Do you like Bruce Springsteen? Javed (Viveik Kalra) does. If you like Springsteen too perhaps you’ll find it easier than I did to connect with Javed while watching Blinded by the Light. If you don’t like Bruce Springsteen or are neither here nor there about The Boss, Javed and you will almost certainly encounter problems in relating.
Javed is a bit like those people you meet at two in the morning at a party. It’s always just around the time that you’re thinking about either making moves home or sticking around for the long haul. Those people start telling you about something that he or she is interested in and then never stops talking about it. They also never effectively convince you why whatever they are talking about is so fascinating or wonderful but that doesn’t matter because they’re so blindly into whatever it is that they couldn’t conceive a situation in which that particular subject matter would not be interesting. Javed would be one of those people.
Great movies can make you interested in something you’re usually not interested in. Or they can employ something you’re not interested in to convey something universal about passion. Blinded by the Light is directed by Gurinder Chadha, who established a presence on the international filmmaking scene with Bend it Like Beckham back in 2002.
I don’t care about soccer but Bend it Like Beckham exploited the sport to establish a ubiquitous themes such as feeling like we don’t belong and the excitement for a pursuit. Soccer might have been anything. The film might have been called Paint it Like Picasso or Belt it Out Like Beyoncé and the general gist of what Chadha was trying to convey would have remained intact.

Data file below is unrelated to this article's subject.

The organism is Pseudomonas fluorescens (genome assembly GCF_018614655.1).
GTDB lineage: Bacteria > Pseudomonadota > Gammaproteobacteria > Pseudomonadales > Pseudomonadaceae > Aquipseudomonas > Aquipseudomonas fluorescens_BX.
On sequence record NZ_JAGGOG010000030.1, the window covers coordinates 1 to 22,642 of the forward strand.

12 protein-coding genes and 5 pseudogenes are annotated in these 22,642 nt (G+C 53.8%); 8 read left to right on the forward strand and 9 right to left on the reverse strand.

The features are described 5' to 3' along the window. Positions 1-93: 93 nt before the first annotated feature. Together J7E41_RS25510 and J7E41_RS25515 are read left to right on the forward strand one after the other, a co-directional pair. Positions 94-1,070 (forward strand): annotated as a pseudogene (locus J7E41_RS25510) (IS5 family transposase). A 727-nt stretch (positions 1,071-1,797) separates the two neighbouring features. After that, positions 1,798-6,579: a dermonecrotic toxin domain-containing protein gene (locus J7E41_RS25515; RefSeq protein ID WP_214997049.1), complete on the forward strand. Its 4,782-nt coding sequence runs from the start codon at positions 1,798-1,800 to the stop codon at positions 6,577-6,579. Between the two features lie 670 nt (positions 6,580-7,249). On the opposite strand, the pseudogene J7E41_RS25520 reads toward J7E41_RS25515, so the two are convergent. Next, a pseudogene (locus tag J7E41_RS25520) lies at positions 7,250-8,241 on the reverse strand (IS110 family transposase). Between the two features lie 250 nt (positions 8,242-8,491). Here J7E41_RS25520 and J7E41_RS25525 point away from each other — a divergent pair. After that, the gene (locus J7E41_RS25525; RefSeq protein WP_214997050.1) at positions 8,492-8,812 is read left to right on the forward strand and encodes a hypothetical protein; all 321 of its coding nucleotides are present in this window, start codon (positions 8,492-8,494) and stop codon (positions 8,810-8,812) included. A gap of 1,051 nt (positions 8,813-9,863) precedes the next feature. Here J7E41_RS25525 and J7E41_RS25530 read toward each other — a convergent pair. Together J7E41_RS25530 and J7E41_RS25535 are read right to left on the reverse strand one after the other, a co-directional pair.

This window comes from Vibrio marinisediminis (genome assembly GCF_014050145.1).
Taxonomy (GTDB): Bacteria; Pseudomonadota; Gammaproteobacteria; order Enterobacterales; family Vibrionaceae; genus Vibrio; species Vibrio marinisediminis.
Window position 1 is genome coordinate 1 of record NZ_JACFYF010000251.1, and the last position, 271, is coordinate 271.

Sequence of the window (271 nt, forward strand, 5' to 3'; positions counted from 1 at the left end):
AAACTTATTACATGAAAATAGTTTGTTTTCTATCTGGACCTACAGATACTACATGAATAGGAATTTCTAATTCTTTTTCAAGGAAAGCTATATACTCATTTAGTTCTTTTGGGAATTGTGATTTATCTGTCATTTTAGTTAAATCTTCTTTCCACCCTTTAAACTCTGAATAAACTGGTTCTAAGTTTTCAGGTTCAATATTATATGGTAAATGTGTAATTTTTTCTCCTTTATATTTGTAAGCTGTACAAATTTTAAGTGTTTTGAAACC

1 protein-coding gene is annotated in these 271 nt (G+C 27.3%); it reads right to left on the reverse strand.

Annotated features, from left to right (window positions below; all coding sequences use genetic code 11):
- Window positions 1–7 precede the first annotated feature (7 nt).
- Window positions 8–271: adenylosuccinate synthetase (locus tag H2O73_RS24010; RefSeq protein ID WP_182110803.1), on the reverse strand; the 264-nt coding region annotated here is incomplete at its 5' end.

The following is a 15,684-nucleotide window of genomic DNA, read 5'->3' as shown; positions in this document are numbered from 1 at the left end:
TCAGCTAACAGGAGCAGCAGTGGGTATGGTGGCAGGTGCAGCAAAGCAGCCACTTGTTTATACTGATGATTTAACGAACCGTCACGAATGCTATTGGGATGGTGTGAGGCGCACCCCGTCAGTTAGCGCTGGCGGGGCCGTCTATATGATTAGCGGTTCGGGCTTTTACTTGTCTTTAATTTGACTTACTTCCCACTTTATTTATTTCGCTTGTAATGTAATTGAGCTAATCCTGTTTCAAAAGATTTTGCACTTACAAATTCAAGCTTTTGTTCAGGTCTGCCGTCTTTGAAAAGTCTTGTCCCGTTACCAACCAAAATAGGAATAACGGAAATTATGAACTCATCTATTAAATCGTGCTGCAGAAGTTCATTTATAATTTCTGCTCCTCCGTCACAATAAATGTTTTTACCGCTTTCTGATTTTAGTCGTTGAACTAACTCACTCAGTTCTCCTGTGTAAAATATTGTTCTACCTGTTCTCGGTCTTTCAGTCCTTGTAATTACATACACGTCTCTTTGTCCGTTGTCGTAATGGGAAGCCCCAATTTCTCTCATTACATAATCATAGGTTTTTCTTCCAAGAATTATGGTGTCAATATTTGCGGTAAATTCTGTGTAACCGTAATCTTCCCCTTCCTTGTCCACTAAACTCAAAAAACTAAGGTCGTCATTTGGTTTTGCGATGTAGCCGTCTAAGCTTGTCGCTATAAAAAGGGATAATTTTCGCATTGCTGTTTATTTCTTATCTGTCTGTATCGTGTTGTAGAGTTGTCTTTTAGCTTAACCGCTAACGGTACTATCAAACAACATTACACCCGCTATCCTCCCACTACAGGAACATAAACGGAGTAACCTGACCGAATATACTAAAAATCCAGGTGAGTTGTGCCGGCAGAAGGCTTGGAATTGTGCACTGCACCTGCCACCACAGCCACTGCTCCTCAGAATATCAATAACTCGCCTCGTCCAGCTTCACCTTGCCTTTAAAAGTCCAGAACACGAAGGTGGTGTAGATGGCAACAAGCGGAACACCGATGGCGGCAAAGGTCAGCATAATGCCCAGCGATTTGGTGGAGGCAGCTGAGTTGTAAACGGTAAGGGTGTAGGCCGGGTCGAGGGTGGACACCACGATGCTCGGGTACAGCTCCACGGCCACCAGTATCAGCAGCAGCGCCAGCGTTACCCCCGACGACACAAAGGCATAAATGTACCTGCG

The film follows a familiar narrative arch, in which we have been conditioned to view protagonists as figures of inspiration and vision. He is a British high school student of Pakistani descent growing up in the town of Luton, England, in 1987. Luton doesn’t provide the variety of keenness for life that Javed strives for. It is also marked by racially motivated violence and Javed is the subject of much of it.
The rest of the movie plays a little something like this – Javed is introduced to the music of Bruce Springsteen one afternoon and it caters for all of his joy and provides the answers to every tricky situation. In one scene, a group of racist bullies kick Javed and his friend out of their spot at a local diner. Javed responds by enthusiastically reciting some Springsteen lyrics. The bullies appear flustered, Javed is triumphant. Surely even Bruce Springsteen fans will understand that something like this would never happen.
These sort of issues wouldn’t actually be a problem if Chadha had effectively transported some of Javed’s passion into her audience. Then we might understand the transcendental power of Springsteen’s work. I might be able to buy those bullies being put in their place by a school kid simply thanks to a passionate rendition of some song lyrics. But for all the times we are told just how amazing Bruce Springsteen is we are never convinced to join in with Javed in his ardor.